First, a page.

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Solved: Network config for Spotify Connect
#1
Hi,

Noob mode again.
I try to get Spotify Connect to work, I may need some help for network config.

My computer and my rasp are plug direct in my LAN router in DHCP mode. My phone on the wifi can get my PC on Spotify, but no Moode Spotify.
I tried to put the Moode config in Static to fix IP and DNS, but it's still change nothing. I tried also with a static ip on Wifi but nothing.

It seems pretty simple, so I think "network issue" as most of the thread about spotify connect issues...

Thanks Smile


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#2
DHCP or static IP shouldn't matter, so long as they're on the same network and subnet it should work. DHCP is usually better as you can reserve that IP on your router to avoid address conflicts.
Have you enabled Moode's Spotify renderer in the audio configuration?

Edit: Second look at the screenshot I notice that you've set a static IP for the Pi on the 192.168.0.0 subnet but the gateway is 192.168.1.1, a different subnet? Any reason why or is that a mistake? That would indeed cause a problem.
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#3
Yes, it was a mistake. My router is in 192.168.0.1. Everything in 0.XX
Spotify activate. Premium account check.

My computer (LAN) can share music with my phone (Wifi), no problem. But Moode Spotify never shows up. DHCP or Static.
I tried Static because I learnt a lot of thread where DNS auto was wrong.
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#4
You could try:
Code:
pgrep librespot
 On SSH, if it return nothing, it means librespot is not running for some reasons.
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#5
@gillestantot

Let's begin at the beginning instead of the middle.

When posting a support request, always first reboot the moOde player and then capture the output from the System Info menu item in the moOde WebUI (or using the "moodeutl -s" command from the moOde command line [1]), and include it in the post.

In your case it tells us several useful things, including your Internet settings, but more importantly, including the startup (or not) of the Spotify Connect service. Here's an example where I've excerpted the crucial lines from the MOODE STARTUP LOG section of the command output (including the last line before and first line after the relevant Spotify lines):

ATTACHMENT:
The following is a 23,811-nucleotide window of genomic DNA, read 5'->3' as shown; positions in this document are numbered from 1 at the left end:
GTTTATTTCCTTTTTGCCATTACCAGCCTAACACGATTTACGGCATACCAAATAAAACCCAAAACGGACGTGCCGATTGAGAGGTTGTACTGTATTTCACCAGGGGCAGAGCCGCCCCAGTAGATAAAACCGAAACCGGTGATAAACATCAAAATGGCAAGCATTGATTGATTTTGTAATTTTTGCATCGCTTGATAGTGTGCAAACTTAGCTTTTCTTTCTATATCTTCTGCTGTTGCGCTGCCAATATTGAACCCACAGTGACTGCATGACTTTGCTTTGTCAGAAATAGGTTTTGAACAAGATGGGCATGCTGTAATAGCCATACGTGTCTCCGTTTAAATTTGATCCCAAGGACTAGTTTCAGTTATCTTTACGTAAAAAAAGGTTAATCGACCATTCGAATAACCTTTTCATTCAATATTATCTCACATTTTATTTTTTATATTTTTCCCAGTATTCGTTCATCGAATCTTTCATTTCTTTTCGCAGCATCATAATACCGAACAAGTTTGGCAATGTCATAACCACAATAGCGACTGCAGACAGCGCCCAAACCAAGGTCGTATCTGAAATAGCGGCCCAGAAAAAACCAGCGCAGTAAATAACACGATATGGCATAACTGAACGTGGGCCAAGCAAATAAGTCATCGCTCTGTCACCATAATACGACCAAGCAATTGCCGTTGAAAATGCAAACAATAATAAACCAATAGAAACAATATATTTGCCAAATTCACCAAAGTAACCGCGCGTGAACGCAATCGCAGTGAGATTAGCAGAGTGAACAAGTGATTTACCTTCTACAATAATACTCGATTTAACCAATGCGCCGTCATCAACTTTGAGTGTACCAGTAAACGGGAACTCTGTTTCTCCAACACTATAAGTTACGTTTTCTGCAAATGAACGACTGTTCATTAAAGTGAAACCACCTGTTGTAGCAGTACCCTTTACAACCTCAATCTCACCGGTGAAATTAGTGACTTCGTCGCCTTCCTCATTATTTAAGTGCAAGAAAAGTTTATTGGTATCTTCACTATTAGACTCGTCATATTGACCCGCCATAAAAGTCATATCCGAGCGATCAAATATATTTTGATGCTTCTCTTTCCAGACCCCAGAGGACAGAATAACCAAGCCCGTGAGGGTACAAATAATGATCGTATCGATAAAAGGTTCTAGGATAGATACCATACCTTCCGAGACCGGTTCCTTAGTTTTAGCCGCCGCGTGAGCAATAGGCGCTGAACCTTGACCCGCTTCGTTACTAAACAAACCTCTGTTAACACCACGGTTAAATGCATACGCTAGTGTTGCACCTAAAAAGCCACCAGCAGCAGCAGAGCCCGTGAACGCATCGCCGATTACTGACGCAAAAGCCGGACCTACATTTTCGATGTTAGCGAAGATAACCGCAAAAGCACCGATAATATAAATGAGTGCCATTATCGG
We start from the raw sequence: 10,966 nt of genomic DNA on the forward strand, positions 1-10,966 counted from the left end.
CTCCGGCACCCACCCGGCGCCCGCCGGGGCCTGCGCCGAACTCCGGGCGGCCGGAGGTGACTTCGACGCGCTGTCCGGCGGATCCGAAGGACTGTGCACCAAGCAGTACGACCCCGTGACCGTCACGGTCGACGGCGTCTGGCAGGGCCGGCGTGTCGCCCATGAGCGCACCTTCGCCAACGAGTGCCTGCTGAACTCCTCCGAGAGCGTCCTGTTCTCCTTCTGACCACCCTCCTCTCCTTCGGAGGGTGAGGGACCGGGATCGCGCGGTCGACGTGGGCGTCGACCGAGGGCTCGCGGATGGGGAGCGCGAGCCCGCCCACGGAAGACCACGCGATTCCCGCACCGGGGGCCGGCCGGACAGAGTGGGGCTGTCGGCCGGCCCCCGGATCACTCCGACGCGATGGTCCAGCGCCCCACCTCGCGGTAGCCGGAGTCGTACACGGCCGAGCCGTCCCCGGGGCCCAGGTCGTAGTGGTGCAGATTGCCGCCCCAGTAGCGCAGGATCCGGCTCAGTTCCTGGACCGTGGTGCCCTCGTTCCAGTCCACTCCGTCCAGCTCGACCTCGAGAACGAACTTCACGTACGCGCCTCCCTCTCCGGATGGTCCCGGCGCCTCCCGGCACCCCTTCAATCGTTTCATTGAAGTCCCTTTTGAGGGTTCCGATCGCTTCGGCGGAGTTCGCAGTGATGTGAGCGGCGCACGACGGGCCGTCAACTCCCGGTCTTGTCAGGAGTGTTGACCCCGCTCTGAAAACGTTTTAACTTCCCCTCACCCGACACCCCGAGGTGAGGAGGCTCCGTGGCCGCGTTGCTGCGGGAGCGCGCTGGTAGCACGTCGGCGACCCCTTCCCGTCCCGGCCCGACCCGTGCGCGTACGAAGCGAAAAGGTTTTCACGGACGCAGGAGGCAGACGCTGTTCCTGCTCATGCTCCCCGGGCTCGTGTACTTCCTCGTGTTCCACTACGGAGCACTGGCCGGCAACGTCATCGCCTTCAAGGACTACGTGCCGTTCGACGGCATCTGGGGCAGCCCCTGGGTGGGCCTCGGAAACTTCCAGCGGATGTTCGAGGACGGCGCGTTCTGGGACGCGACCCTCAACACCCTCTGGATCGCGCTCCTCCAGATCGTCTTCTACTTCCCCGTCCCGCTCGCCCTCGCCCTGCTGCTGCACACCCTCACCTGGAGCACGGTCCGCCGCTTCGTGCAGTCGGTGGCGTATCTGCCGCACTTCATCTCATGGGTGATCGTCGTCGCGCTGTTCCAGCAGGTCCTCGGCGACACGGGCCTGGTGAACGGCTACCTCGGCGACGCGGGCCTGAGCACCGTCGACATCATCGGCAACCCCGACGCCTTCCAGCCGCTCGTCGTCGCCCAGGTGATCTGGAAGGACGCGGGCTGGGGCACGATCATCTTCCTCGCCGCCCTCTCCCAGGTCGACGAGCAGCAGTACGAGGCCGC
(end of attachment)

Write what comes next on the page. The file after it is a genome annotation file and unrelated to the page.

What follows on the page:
Code:
1) a moOde player with the Spotify Renderer setting "On":

20200905 131121 worker: Airplay renderer (started)
20200905 131121 worker: Spotify renderer (available)
20200905 131121 worker: (librespot --name "Moode3A Spotify" --bitrate 160 --initial-volume 0 --cache /var/local/www/spotify_cache --disable-audio-cache --backend alsa --device "plughw:2" --onevent /var/local/www/commandw/spotevent.sh > /dev/null 2>&1 &)
20200905 131121 worker: Spotify renderer (started)
20200905 131121 worker: Squeezelite renderer (available)


2) a moOde player with the Spotify Renderer setting "Off":

20200906 091207 worker: Airplay renderer (started)
20200906 091207 worker: Spotify renderer (available)
20200906 091207 worker: Squeezelite renderer (available)


If the service never started then it can never be found. As vinnn suggested, a way to determine if the service is still running later is to execute the command "pgrep librespot" to get the ID(s) of the processes involved. For the same cases as above, I get:

Code:
1) Spotify Renderer setting "On" and service running:

pi@moode:~ $ pgrep librespot
329
1195
2365
27786
pi@moode:~ $

2) Spotify Renderer setting "On" or "Off" and service not running:

pi@moode:~ $ pgrep librespot
pi@moode:~ $


If the service is running, then Spotify Connect should "just work". It depends on DNS Service Discovery which is a zero-configuration networking technique. In our use case, the only requirement is that the Spotify Connect receiver (moOde) and the Spotify app (phone/tablet/PC) be on the same LAN segment AND that any intervening network devices pass the discovery protocol packets.